Gypsy Sport



Ever since winning the CFDA/Vogue Fashion Fund in 2015, Rio Uribe has been making waves with his brand Gypsy Sport. Inspired by New York City, Uribe turned heads last year when he decided to present his Spring collection in Paris. But for FW18, Uribe returned to the city, thank god. Other than that, though, this was an all new Gypsy Sport. Over the last few years, the brand has become recognizable for their upcycled jerseys and I <3 NY logo tees, with the Gypsy Sport name in place of the heart. This season, Uribe ditched the streetwear element, presenting a romantic collection filled with suits and gothic ruffles, as well as a few sustainable aluminum looks. Of course, the designer stuck to his habit of using friends and members of the LGBTQ community as models, including 10-year-old activist and drag star Desmond is Amazing, who stole the show (and probably all of Fashion Week). Known for his willingness to experiment, it’s hard to tell whether this collection was a one-off, or the evolution of the brand. Either way, it doesn’t really matter, because whatever Gypsy Sport does is really, really good.


Adam Selman



Another CFDA/Vogue Fashion Fund alum, Adam Selman won Fashion Week in our book. The FW18 collection was kinky, it was campy, it was part John Waters, part new wave, it was punk as fuck. Featuring a collaboration with artist Cheyco Leidmann, who created the surrealist prints Selman used on dresses and shirts, the range was bold and colorful, mixing prints, patterns and styles in an ode to photographer Ypsitylla Von Nazareth. In addition to the outfits, Selman also debuted his latest collection for sunglasses brand Le Specs. If you haven’t already been spotting his metallic cat-eyes for the last few years, get ready – this season’s heart-adorned versions are about to be everywhere. We want ours now.





Most people had never heard of New York City brand Vaquera before last NYFW, when they debuted a dress made only of blue and gold credit cards. For some reason, the look ended up on every news outlet, even though it was one of the weakest of the show. (We’re not saying we didn’t like it – we did.) What Vaquera does best is their more subtle work. This season, the designers seemed to realize that as well, presenting a range of deconstructed pieces that were delicate and cool. The highlights: an oversized blazer dress, cropped suit and crazy snakeskin skirt that all looked like they were slightly unfinished, but in reality, took forever to make. And isn’t that the best stuff anyway? The kind that costs, like, $10,000, but looks like you got it in the back of Duane Reade.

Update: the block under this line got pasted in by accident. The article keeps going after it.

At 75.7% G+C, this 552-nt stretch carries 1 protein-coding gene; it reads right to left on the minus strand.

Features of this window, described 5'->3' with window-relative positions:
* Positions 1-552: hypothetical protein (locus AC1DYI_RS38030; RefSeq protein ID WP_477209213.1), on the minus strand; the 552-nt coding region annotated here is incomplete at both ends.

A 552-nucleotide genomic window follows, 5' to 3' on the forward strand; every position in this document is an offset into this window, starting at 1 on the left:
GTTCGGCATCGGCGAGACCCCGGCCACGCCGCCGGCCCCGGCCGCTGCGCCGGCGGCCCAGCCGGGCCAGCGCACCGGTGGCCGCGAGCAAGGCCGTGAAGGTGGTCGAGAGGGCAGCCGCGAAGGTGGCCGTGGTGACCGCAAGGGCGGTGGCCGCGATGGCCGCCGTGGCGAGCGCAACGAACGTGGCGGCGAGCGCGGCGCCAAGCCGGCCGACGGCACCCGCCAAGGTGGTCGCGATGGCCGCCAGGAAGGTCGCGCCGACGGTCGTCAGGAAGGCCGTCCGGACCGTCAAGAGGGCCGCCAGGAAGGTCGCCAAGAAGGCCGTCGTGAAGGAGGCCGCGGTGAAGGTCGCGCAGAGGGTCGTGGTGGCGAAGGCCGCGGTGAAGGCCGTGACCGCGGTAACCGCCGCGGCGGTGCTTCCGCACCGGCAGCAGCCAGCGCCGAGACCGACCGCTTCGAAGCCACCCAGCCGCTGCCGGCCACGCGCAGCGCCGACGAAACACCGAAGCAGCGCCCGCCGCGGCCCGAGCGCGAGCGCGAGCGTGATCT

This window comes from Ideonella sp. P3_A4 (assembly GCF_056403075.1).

Calvin Klein



Oh, Raf. There’s literally nothing he could do at this point that would make us angry, because every collection he sends down the runway is as close to perfect as it gets. After presenting a men’s collection for his namesake label earlier in the week that revolved around Christiane F. and Cookie Mueller’s Drugs, Simons presented a classic Calvin Klein collection that took all of his quirky eccentricities and somehow made them look, well, classic as fuck. I mean, who else could send swimming caps and sweatshirt-less hoodies down the runway, without looking like he’s trying to be avant-garde? No one. And that’s part of his charm. Unlike a lot of of designers who, when they take over a storied brand, start to lose their individual voice, Raf’s seems to get only louder with each season, and we can’t wait to see what happens next.


Jeremy Scott



We have to be honest when we say that we love Moschino, but have never really caught the Jeremy Scott bug. That is, until this season, where Scott went full-on Fifth Element, with futuristic space-inspired looks. For those of you that don’t know, Jean Paul Gaultier did the costumes for The Fifth Element, and it’s basically a 2-hour fashion orgasm. So, when Scott sent Gigi Hadid down the runway in a silver overall dress, pink crop-top and matching pink LeeLoo-inspired wig – well, we almost stood up to give him immediate applause. The rest of the collection was equally amazing, with all of it feeling retro-futuristic without trying too hard. The key was nothing felt too much like a costume, just the uniform for a school in 2064.